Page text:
A rolling global consensus: Digitisation is enormously important for every country.
But many democracies are still too slow in promoting and implementing digitisation. Only a few role models, such as Estonia, Taiwan, Singapore or South Korea, have digitalised their country in an exemplary manner.
How can states cope with the upheaval of the Fourth Digital Revolution?
How can both millions of jobs and independence be safeguarded against China?
What can be done?
- The most important step is the establishment of a strong Ministry for Digitisation and Artificial Intelligence, which bundles all aspects in an overall strategy, regularly examines them, plans them across departments, presents the strategy to the public and is responsible for its rapid implementation.
- An “Annual Report Digitisation” documenting the problems, solutions, costs and timelines to the parliament and the public.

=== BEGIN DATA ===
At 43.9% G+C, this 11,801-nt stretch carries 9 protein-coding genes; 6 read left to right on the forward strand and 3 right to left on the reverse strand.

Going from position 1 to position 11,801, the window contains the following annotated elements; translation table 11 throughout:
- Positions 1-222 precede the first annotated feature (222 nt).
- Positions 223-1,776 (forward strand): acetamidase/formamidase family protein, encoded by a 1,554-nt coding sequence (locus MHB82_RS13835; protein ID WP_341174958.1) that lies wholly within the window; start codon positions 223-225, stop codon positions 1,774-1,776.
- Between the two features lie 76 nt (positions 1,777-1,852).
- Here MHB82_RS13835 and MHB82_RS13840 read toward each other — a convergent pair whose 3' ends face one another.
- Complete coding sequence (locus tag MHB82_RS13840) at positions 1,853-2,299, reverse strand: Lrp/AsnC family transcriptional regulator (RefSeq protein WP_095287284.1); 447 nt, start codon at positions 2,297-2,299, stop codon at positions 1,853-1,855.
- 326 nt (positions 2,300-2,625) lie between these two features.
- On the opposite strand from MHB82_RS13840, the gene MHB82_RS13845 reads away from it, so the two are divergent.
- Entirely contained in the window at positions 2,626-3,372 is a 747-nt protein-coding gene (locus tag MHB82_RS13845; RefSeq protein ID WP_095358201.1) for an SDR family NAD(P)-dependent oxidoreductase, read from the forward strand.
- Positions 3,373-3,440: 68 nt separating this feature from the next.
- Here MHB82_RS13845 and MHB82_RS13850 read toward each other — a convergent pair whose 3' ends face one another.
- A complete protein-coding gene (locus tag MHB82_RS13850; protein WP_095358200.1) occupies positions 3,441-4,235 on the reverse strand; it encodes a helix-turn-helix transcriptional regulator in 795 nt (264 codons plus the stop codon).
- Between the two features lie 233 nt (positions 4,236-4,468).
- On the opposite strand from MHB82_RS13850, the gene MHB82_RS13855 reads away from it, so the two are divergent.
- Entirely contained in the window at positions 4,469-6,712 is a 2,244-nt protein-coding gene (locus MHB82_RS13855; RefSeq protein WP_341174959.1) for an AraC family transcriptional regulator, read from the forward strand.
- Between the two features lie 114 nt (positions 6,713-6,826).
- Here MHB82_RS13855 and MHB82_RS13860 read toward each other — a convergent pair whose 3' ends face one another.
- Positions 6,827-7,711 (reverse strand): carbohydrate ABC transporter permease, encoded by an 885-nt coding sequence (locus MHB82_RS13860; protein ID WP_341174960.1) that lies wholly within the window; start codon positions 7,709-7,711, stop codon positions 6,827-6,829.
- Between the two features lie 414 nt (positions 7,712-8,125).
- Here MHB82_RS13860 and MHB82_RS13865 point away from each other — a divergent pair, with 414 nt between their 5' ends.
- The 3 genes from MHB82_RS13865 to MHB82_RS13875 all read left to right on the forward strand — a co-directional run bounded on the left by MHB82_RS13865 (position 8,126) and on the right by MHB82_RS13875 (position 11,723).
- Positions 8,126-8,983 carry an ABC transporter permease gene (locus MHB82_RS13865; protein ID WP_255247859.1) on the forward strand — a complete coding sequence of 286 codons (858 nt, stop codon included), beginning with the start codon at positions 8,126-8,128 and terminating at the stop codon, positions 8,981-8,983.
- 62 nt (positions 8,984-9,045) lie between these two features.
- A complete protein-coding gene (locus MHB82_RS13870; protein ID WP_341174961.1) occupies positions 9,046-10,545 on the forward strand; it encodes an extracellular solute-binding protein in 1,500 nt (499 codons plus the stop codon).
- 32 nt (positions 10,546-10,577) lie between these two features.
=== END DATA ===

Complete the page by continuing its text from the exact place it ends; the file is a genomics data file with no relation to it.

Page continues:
- Administrations must be digitised in the shortest possible time, following the Estonian example.
- Rapid installation of a teaching unit on digitisation in schools and learning of programming languages. Use of common tools of digital providers and no obstruction by excessive data protection.
- If you want to participate in the development of concepts of artificial intelligence (AI/AI) worldwide, you have to provide a lot of money, as the Chinese have been doing for years. The best way is to cooperate with other countries and companies. The establishment of various European-American- Japanese-Korean consortia for 5/6G and joint AI companies, with capital of over $ 100 billion each, seems desirable.
- Stop gross hate propaganda by clear cyber laws, which force Facebook and others to take responsibility by threatening to impose tangible fines. But according to the moderate rules with the preservation of a maximum diversity of opinion in the worldwide web and no Truth Ministry.
- Fair digital corporate taxes that should be levied where the buyer is located and not at the offshore company in a tax haven.